Kanwar Yatra

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Har ki Pauri, thronged by Kanwarias, during the Kavad Mela, Haridwar.

The Kānvar Yatrā or Kavad Yatra (Devanagari: काँवर यात्रा or कांवड़ यात्रा) is annual pilgrimage of devotees of Shiva, known as Kānvarias, to Hindu pilgrimage places of Haridwar, Gaumukh and Gangotri in Uttarakhand and Sultanganj in Bihar to fetch holy waters of Ganges River, Ganga Jal, which is later offered at their local Shiva temples. Ganga Jal taken from Sultanganj is poured on Baba Baidyanath at Devghar by Kanwariyas. The Yatra takes place during the sacred month of Shravan (Saawan) (July -August), according to the Hindu calendar. The Kanwar Yatra is performed by Shiva Devotees called Kanwariyas from Sultanganj to Devghar round the year. Earlier this yatra was performed in the month of Bhado, from 1960 the mela started from the month of Shavan and exted up to Dashara. Now round the year Kanwariyas take Ganga Jal from Sultangaj and travel a distance of 100 km bare footed and reach Devghar in Jharkhand. During the Basant Panchmi, Maha Shivratri and other important Hindu occasions no of Kanwariyas increase many fold. During a calendar year approx. 2 Crores Kanwariyas perform this holly journey.

The Yatra used to be a small affair undertaken by a few saints and older devotees until the 1990s, when it started gaining popularity.[1] Today, hundreds of thousands of devotees from surrounding states of Delhi, Uttar Pradesh, Haryana, Rajasthan, Punjab, Bihar and some from Jharkhand, Chhattisgarh and Madhya Pradesh reach these places to participate in Kanwar Mela. In 2003, 75.5 million pilgrims reached Haridwar,[2] with traffic growing each year. Heavy security measures are undertaken by the government and the traffic on Delhi-Haridwar national highway (National Highway 58) is diverted for the period.[3][4]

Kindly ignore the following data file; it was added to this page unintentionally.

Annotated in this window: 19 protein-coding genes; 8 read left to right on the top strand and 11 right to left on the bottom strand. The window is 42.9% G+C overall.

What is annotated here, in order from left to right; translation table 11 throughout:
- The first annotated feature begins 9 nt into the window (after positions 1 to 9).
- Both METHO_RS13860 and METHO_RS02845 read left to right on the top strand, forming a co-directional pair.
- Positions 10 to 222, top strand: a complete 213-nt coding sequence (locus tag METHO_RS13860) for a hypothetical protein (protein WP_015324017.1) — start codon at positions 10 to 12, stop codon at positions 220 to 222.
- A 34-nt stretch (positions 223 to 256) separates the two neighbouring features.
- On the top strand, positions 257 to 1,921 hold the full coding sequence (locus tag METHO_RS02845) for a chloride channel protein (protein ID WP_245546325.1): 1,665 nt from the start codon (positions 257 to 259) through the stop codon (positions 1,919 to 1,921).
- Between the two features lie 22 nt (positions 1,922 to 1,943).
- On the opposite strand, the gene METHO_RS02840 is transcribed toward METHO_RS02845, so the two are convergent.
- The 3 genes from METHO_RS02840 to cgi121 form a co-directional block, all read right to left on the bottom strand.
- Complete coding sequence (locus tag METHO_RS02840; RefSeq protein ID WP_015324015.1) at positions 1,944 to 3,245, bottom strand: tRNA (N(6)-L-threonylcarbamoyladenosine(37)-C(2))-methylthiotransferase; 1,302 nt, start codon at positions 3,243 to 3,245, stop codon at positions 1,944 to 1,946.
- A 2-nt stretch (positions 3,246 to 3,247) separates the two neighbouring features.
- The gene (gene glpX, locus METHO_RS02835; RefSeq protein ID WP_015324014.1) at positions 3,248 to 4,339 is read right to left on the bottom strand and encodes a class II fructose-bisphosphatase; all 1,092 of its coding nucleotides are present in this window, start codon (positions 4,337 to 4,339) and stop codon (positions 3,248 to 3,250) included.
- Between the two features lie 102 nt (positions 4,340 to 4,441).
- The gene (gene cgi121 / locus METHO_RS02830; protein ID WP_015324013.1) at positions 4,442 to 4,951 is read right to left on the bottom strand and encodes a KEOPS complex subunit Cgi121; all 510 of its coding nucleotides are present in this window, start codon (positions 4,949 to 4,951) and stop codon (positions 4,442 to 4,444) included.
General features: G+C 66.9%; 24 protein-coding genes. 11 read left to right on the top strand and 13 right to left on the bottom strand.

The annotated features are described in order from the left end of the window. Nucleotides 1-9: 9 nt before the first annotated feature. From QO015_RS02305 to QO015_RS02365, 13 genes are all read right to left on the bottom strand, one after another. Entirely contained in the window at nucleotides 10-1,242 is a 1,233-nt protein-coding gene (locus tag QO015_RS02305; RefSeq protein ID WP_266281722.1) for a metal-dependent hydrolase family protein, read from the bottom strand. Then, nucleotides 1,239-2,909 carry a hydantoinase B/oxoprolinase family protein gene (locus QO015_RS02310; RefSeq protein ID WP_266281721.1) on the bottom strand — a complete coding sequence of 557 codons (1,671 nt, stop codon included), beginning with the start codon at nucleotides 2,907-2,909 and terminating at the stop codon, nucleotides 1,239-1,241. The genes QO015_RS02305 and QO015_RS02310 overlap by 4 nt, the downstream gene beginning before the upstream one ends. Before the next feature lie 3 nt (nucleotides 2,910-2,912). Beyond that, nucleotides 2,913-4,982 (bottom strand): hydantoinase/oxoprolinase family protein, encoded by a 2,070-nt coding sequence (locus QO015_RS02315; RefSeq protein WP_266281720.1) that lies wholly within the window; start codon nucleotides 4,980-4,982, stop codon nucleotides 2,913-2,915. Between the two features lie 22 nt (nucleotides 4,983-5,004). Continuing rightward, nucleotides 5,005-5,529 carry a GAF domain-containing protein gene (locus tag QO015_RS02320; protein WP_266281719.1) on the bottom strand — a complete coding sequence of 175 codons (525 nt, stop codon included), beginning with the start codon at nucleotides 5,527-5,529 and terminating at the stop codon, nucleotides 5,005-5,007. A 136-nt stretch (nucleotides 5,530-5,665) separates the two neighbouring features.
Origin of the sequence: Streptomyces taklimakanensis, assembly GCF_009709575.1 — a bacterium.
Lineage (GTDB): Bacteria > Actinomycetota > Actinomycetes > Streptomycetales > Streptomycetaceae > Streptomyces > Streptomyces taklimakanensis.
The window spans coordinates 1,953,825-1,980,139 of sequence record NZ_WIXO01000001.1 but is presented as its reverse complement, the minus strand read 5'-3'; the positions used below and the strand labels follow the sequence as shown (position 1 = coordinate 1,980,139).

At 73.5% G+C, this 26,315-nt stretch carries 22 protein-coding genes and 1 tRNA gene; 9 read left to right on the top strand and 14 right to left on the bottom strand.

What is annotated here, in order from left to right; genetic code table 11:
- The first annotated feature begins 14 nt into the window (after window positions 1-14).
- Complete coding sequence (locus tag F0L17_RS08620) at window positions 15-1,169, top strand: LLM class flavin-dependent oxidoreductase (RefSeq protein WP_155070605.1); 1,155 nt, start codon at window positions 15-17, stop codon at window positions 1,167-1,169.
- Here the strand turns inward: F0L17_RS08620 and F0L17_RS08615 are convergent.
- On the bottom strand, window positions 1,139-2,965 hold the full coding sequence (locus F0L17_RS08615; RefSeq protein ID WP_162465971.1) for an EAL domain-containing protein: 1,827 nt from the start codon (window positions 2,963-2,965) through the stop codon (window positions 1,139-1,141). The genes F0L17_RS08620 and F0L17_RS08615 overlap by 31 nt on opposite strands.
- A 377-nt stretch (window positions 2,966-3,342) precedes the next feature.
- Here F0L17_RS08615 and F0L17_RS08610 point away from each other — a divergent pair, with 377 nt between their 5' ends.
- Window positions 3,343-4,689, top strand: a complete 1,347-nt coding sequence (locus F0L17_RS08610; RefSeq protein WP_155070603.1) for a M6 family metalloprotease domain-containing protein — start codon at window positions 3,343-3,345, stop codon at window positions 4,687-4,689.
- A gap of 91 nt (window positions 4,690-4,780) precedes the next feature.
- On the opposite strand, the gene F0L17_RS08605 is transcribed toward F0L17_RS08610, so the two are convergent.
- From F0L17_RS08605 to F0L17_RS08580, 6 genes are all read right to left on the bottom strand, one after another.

Etymology[edit]

Kanwar Yatra is named after the kānvar (काँवर), a single pole (usually made of bamboo) with two roughly equal loads fastened or dangling from opposite ends. The kānvar is carried by balancing the middle of the pole on one or both shoulders.[5] The Hindi word kānvar is derived from the Sanskrit kānvānrathi (काँवाँरथी).[5] Kānvar-carrying pilgrims, called Kānvariās, carry covered water-pots in kānvars slung across their shoulders. This practice of carrying Kavad as a part of religious pilgrimage, especially by devotees of Lord Shiva, is widely followed throughout India (see Kavadi). Yatra means a journey or procession.[3]

History[edit]

Kanwar yatra is related to the churning of the ocean of milk in the Hindu Puranas. When the poison came out before Amrita and the world started burning from its heat then lord Shiva accepted to inhale poison. But, after inhaling it he started suffering from negative energy of poison. In Treta Yuga Lord Shiva's devout follower Ravana did meditation. He brought holy water of Ganga by using kanwar and poured it on Lord Shivas temple in Puramahadev. Thus releasing Lord Shiva from the negative energy of the poison.

Bol Bam[edit]

Bol Bam

Bol-Bam refers to pilgrimages and festivals in India and Nepal glorifying Shiva (aka Bam or Bum).

The festivals run during the monsoon month Shraawan (July–August). After taking water from the Ganges river (or other nearby river that wind up in the Ganges) the pilgrims, known as kanwariya or Shiv Bhaktas (disciples of Shiva), are mandated to travel barefooted and in saffron robes with their Kanwar (walking sticks used to hang the urns of water) for 105 km by various routes and usually in groups made of family, friends and or neighbors, and return to their own local or other more prestigious and larger Shiva Temples to pour Gangajal on Lord Shiva (Shiv Linga). On the march pilgrims continuously sprinkle any and all talk with "Bol Bam" (speak the name of Bam) and sing Bhajans (hymns) to praise his name.